• Finally, you need to keep the wound clean. If the wound is anywhere other than on a lower limb, apply a layer of wound gel to the entire wound. This will dry to form a protective layer. The wound should then be cleaned and wound gel reapplied daily until the wound has healed. If the wound is on a lower limb, you will probably need to apply a dressing in order to keep the wound clean.

Applying dressings

After cleaning the wound start by applying a small amount of wound gel to the wound. Next, apply a non-stick sterile dressing directly to the wound. This should be held in place by a layer of soft, thin bandaging material, followed by a layer of cotton wool or gamgee for padding. This should be held in place by an outer bandage. Disposable, self-adherent bandages are most useful for this, but it is possible to use a clean stable bandage. Finally, applying some adhesive bandage such as Elastoplast to the top and bottom of the dressing (half on the dressing and half on the horse’s skin) will help keep the bandage in place and will stop bedding material getting under the bandage. Bandages should be changed and the wound cleaned every 2-3 days until the wound has healed. If you are in any doubt as to how best to apply a bandage do not hesitate to call your vet for advice.

Severe bleeding

If an artery, large blood vessels or multiple blood vessels have been damaged by a wound, there may be excessive bleeding. The best way to stop bleeding is to apply pressure. Anything clean will do but ideally use a wad of swabs held in place by a bandage, which can be applied with a bit more pressure than you normally would use when applying a bandage. If blood keeps soaking through your pressure bandage, keep adding more layers rather than replacing with fresh bandages as removing the bandage may remove a forming blood clot. The bandage should remain in place until the bleeding is assessed by a vet. If the wound is on an area that cannot be bandaged, you can apply pressure by firmly pressing a wad of swabs or cotton wool against the wound until help arrives.

Synovial Infection (Infected joint or tendon sheath)

Synovial infection is the term used to describe when a wound or sharp object (such as a thorn) penetrates a joint or tendon sheath and allows infection to invade into the structure. This is serious and potentially life threatening. This is because if left untreated the infection and associated inflammation can cause permanent damage to the joint or tendon sheath. Synovial infections are treated by flushing the joint or tendon sheath with large volumes of sterile solution via keyhole surgery, followed by a course of intravenous antibiotics. The sooner an infected joint is identified and treated, the more likely it is that the infection can become under control before irreversible damage has occurred.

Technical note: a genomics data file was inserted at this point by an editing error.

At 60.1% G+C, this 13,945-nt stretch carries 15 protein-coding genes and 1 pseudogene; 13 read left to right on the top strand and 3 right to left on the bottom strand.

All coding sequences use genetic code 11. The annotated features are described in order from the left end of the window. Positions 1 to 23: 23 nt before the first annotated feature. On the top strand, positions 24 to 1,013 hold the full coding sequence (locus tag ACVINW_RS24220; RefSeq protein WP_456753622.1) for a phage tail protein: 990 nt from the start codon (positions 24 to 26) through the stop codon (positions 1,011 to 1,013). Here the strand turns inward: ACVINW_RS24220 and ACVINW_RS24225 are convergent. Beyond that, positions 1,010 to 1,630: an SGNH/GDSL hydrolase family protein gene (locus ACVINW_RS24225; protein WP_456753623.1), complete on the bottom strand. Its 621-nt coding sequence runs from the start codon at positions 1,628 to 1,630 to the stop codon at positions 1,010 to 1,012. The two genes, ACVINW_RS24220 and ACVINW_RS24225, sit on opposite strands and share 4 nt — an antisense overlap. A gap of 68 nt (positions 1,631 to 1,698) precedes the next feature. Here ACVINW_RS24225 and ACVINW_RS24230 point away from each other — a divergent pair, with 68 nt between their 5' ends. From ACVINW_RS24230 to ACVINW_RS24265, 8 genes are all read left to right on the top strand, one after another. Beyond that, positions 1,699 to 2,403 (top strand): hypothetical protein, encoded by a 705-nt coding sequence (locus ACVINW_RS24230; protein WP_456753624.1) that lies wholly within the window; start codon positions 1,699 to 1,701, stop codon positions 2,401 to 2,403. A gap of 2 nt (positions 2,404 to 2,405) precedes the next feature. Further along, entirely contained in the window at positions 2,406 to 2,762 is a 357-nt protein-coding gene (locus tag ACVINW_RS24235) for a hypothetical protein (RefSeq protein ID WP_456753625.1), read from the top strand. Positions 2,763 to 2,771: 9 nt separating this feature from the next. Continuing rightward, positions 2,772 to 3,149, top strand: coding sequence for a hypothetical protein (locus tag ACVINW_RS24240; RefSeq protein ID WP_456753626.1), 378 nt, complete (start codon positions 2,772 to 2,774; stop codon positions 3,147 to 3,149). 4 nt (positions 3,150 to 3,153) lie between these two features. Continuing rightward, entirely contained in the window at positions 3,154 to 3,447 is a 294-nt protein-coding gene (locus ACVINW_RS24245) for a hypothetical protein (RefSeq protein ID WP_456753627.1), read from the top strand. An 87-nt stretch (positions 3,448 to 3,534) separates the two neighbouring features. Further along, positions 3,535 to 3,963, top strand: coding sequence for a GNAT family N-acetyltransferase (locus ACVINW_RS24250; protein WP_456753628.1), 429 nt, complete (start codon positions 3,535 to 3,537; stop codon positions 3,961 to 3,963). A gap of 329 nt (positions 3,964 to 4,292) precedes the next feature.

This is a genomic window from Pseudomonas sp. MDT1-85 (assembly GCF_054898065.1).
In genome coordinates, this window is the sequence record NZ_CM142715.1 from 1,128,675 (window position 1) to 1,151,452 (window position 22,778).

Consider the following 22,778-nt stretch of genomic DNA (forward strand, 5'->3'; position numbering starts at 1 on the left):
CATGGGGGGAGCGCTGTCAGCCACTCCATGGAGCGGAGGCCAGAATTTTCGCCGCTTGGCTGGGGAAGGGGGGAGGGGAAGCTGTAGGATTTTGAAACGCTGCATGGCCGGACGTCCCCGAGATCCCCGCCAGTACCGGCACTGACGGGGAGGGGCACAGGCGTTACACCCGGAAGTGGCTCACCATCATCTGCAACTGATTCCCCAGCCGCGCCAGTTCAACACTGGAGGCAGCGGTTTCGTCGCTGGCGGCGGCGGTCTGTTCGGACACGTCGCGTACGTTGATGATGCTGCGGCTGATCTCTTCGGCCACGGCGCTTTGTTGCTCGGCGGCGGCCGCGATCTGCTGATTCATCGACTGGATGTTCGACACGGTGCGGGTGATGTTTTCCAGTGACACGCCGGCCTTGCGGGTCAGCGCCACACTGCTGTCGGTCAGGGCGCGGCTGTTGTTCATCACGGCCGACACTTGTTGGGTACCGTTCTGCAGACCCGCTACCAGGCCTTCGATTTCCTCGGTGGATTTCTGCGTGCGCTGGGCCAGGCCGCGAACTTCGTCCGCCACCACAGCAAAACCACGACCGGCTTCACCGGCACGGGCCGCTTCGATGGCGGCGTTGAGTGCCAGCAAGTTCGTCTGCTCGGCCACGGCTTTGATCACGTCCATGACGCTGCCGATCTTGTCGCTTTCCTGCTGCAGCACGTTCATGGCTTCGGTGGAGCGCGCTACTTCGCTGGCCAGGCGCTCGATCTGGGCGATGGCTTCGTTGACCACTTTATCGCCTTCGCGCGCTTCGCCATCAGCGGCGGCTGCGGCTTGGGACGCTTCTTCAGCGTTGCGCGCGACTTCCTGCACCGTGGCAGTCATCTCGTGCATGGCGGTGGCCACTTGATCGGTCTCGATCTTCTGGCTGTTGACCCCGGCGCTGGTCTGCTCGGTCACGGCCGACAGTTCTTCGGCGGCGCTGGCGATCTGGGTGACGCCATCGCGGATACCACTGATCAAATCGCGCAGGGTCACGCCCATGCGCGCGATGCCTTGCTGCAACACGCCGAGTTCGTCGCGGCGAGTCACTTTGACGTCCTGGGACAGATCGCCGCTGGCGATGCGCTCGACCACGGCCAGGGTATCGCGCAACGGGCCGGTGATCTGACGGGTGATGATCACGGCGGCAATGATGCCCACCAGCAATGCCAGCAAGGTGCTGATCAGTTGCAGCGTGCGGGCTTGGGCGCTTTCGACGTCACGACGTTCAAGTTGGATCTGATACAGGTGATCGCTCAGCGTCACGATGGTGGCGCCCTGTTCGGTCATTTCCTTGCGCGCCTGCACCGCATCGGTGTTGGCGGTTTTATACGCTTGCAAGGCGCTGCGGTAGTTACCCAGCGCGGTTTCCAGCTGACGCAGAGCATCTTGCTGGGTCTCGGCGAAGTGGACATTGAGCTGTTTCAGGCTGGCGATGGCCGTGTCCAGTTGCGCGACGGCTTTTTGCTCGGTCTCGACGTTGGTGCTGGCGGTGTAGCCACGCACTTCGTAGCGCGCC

Signs of synovial involvement include:

  • Severe lameness
  • Swollen joint or tendon sheath
  • Straw coloured fluid leaking from the wound.

Occasionally if there is a very large opening into a joint and all the joint fluid has leaked out, a horse might not appear particularly lame. You should therefore seek veterinary advice if your horse has a wound over a joint even if severe lameness is not apparent.

Tetanus protection

Tetanus is a soil living organism (Clostridium. Tetani) which can be introduced via wounds, especially deep wounds. Horses are particularly susceptible to Tetanus and it is very hard to treat. Affected horses will become extremely ill and sadly often die, so vaccination is imperative to stop the infection from developing. Your horse requires two vaccinations 4-8 weeks apart to be covered. This is followed by a booster at 12 months and then every 24 months after that. If your horse is vaccinated against influenza, cover for tetanus can be included with this. If your horse is not vaccinated and acquires a wound, it can be given tetanus antitoxin within the first 24hrs to provide immediate protection. This is not a vaccination though and this treatment should always be followed up by starting a course of vaccinations.

If you are in any doubt as to how to treat a wound or whether or not it requires veterinary attention, please always contact your vet.